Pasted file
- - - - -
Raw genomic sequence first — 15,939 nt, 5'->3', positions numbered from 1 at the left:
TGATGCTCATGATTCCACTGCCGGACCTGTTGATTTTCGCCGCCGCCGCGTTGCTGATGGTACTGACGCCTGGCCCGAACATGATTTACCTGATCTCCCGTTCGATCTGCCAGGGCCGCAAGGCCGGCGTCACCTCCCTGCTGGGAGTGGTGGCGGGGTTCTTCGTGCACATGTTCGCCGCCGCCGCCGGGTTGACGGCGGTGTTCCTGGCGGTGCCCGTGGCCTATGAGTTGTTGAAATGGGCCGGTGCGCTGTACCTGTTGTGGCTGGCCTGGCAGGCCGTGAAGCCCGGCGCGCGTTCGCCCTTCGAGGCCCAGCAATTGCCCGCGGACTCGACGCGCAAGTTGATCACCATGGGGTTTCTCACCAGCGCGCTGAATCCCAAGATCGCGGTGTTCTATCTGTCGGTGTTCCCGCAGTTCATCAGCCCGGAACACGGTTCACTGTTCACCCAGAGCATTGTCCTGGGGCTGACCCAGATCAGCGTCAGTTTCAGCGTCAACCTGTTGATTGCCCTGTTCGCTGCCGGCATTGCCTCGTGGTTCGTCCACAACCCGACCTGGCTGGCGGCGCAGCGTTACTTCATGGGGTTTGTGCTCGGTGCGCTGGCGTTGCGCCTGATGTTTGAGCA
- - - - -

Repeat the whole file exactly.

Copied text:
Raw genomic sequence first — 15,939 nt, 5'->3', positions numbered from 1 at the left:
TGATGCTCATGATTCCACTGCCGGACCTGTTGATTTTCGCCGCCGCCGCGTTGCTGATGGTACTGACGCCTGGCCCGAACATGATTTACCTGATCTCCCGTTCGATCTGCCAGGGCCGCAAGGCCGGCGTCACCTCCCTGCTGGGAGTGGTGGCGGGGTTCTTCGTGCACATGTTCGCCGCCGCCGCCGGGTTGACGGCGGTGTTCCTGGCGGTGCCCGTGGCCTATGAGTTGTTGAAATGGGCCGGTGCGCTGTACCTGTTGTGGCTGGCCTGGCAGGCCGTGAAGCCCGGCGCGCGTTCGCCCTTCGAGGCCCAGCAATTGCCCGCGGACTCGACGCGCAAGTTGATCACCATGGGGTTTCTCACCAGCGCGCTGAATCCCAAGATCGCGGTGTTCTATCTGTCGGTGTTCCCGCAGTTCATCAGCCCGGAACACGGTTCACTGTTCACCCAGAGCATTGTCCTGGGGCTGACCCAGATCAGCGTCAGTTTCAGCGTCAACCTGTTGATTGCCCTGTTCGCTGCCGGCATTGCCTCGTGGTTCGTCCACAACCCGACCTGGCTGGCGGCGCAGCGTTACTTCATGGGGTTTGTGCTCGGTGCGCTGGCGTTGCGCCTGATGTTTGAGCA